Session and outcomes
This session highlighted the role of renewable energy in achieving resilient recovery for displaced communities in the Arab region. The transition to risk-informed, low-carbon climate resilient forms of energy allows countries to be more resilient to crises, and helps ensure access to sustainable energy for communities when a crisis does occur.
Stephen Gitonga, Regional Sustainable Energy Specialist at the UNDP Regional Hub for Arab States highlighted that renewable energy in the entire Arab region is low, and with increasing poverty rates, it is essential to integrate renewable energy into crisis recovery to ensure no one is left behind. Countries hosting displaced populations are also under tremendous pressure so energy has to be about long-term inclusiveness to ensure cost-effective solutions to recovery from natural disasters, climate change induced impacts and shocks, and crisis impacts induced by protracted conflicts.
He stressed a risk-informed approach to planning, increasing institutional capacity to help predict crises, actions to cope with crises as they unfold, and actions to recover from crisis sustainably and quickly. A combination of upstream policy support and downstream innovative actions is needed, and solar energy has emerged as the technology of choice. Partnerships for technical assistance and in line with SDGs allow scaling up of renewable energy for recovery. Inclusive recovery responses include integrating climate action into crisis prevention policies and energy responses into crisis response and recovery investments to build empowered communities and a resilient eco-system.
He emphasized that strong global, regional and local partnerships that promote integration of long-term sustainable energy actions for crisis recovery and responses are a prerequisite for energy investments in a crisis context for displaced communities, with an aim to allow a continuous transition from a humanitarian to a development trajectory.
Nouralla Ahmed, Program Analyst, UNDP Sudan, shared the Darfur Development Strategy, where the use of sustainable energy for basic services is being used for reconstruction of livelihoods to allow economic development and to improve access to social services. The inclusive, decentralized solar system has been implemented for basic services such as water, health, education, and security, and towards productive activities like agriculture.
The project provides power to services being offered by other agencies; vital partnerships which move the community towards resilience and sustainable development. Specifically targeting women, girls, midwives, elders and children has ensured inclusion. Sustainability issues are tackled from the perspective of project financing, and quality assurance and training. He shared that in two years of implementation, better health and educational services, safe movement at night, fast police responses to emergent situations, and entertainment were indications that a resilient solution had taken effect in the region.
Arvind Kumar, Project Manager at UNDP Yemen, highlighted how solar power has not only helped healthcare by providing safe water drinking systems that have improved access to water and reduced water-borne diseases, but has also provided livelihood by teaching people to generate and sell electricity. In so doing, it has broken the gender barrier, enabling increased mobility of women and their engagement in economic activity.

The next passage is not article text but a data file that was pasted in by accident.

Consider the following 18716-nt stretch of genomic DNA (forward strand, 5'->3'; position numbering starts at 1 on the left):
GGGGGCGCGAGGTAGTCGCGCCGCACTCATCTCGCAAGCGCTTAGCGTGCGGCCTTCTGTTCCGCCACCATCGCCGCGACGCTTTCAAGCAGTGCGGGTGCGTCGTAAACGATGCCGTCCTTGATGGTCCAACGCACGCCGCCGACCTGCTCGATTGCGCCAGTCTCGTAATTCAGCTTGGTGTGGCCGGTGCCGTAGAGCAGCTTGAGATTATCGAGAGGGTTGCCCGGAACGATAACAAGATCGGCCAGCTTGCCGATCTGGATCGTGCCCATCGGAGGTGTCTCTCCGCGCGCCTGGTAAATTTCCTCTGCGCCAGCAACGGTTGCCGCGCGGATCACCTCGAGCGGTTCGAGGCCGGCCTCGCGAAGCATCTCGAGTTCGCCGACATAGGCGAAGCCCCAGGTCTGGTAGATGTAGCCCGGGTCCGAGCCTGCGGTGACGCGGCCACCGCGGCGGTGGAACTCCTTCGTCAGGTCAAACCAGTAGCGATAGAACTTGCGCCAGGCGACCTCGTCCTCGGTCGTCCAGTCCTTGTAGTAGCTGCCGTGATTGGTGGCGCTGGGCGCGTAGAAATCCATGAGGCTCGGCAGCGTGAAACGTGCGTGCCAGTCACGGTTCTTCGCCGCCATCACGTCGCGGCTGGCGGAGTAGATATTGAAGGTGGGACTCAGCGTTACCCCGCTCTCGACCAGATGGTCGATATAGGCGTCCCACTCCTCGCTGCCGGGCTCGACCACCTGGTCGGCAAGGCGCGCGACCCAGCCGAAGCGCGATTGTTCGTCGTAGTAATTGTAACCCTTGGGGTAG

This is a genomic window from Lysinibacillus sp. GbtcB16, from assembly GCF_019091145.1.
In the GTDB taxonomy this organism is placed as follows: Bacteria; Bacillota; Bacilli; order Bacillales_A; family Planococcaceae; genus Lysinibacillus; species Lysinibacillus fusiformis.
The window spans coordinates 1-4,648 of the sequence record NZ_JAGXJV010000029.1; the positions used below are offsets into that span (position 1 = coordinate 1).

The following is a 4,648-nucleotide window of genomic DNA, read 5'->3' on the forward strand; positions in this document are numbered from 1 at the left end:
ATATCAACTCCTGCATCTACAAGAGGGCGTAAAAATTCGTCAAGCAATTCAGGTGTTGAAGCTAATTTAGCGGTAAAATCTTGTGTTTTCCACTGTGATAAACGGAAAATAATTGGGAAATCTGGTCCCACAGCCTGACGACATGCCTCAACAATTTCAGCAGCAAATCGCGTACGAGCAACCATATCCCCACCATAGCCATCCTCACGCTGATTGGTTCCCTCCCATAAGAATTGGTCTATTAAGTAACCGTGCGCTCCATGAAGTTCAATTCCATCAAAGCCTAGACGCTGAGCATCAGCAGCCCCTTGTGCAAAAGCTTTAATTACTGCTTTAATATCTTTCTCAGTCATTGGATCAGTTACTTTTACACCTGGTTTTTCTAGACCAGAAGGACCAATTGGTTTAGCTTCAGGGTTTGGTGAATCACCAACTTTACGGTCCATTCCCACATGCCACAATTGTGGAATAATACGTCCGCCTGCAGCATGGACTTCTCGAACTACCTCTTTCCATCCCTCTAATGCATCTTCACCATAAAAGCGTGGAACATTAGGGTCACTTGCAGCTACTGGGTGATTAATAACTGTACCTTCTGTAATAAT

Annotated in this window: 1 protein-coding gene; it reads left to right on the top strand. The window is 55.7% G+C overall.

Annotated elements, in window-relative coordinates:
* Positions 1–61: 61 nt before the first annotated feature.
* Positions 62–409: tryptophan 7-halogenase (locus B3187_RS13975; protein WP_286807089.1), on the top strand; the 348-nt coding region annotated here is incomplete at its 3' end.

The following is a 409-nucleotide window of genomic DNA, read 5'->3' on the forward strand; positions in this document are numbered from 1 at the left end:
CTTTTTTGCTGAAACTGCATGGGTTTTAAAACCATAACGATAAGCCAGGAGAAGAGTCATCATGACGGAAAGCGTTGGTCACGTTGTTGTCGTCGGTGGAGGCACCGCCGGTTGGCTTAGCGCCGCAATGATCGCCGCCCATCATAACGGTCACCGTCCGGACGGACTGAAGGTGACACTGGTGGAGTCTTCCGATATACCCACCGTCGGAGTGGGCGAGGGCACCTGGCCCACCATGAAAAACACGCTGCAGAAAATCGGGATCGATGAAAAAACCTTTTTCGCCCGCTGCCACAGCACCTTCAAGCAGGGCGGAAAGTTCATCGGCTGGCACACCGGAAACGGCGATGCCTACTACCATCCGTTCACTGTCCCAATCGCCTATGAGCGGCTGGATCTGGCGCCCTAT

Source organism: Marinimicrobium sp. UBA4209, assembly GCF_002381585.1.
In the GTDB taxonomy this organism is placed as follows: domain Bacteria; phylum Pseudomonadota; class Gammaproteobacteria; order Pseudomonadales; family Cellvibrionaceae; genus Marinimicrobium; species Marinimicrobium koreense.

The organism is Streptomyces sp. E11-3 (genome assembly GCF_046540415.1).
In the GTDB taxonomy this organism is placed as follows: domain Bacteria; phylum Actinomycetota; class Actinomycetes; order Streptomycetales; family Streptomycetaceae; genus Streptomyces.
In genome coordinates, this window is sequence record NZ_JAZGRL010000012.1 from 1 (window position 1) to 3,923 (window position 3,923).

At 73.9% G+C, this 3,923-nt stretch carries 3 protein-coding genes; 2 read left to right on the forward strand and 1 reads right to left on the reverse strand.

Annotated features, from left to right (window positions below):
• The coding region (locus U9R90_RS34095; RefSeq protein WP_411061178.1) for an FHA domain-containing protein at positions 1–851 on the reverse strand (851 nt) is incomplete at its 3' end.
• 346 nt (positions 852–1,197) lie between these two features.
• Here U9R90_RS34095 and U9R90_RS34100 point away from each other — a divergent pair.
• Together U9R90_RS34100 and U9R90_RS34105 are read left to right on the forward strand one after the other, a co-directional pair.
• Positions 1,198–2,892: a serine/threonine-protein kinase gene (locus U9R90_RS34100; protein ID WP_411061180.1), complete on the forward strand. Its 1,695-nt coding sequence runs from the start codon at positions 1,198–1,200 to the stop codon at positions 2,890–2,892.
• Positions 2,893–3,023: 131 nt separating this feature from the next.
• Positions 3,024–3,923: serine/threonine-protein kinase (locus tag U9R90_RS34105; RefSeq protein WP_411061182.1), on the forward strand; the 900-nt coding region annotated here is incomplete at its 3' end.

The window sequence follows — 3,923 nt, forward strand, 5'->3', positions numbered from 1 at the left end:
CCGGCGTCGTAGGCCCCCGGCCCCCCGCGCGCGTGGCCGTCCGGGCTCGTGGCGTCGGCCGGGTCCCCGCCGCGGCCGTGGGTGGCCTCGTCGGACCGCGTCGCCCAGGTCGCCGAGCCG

He highlighted that in Yemen’s tribal culture, inclusion meant identifying areas and individuals who could not access aid despite their eligibility for it, including the marginalized such as the gypsies, who weren’t even integrated into the community. A conflict-sensitive approach and community engagement in terms of building capacity in terms of skill enabled the community to go from just service delivery to building capacity on income generation. He concluded by recognizing renewable energy as a good entry point to build a humanitarian, development, and peace nexus.
Aimee Jenks, Desk Officer, Global Plan of Action for Sustainable Energy Solutions in Situations of Displacement discussed the Global Plan of Action, a multi-stakeholder process aiming to mainstream sustainable energy solutions in displacement settings at the household, community, and institutional operational levels. The challenges are manifold: energy is not a formal priority in humanitarian assistance, displaced people are not included in energy access agendas, lack of funding, limited expertise and capacity to plan and implement sustainable energy solutions, and limited and poorly shared data on humanitarian needs and solutions. Active forums for collective activity operate across five working areas: planning and coordination, policy, innovative financing, capacity building, and data.
She shared success stories, and pathways for collaboration in the areas of advocacy, bundling of projects from different agencies, ensuring engagement with key stakeholders, share data and best practices, and liaising with the private sector.
The session showed that renewable energy for displaced communities has not only successfully helped them cope with crises as they unfold, and helped with sustainable recovery, but also worked hand-in-hand with development, inclusion, and income generation to break gender barriers and create a resilient community engaged in skill and capacity building towards a long-term development solution. There is a need for more partnerships across agencies, and with the private sector and NGOs so that gains can be collated and shared, and greater impact achieved faster.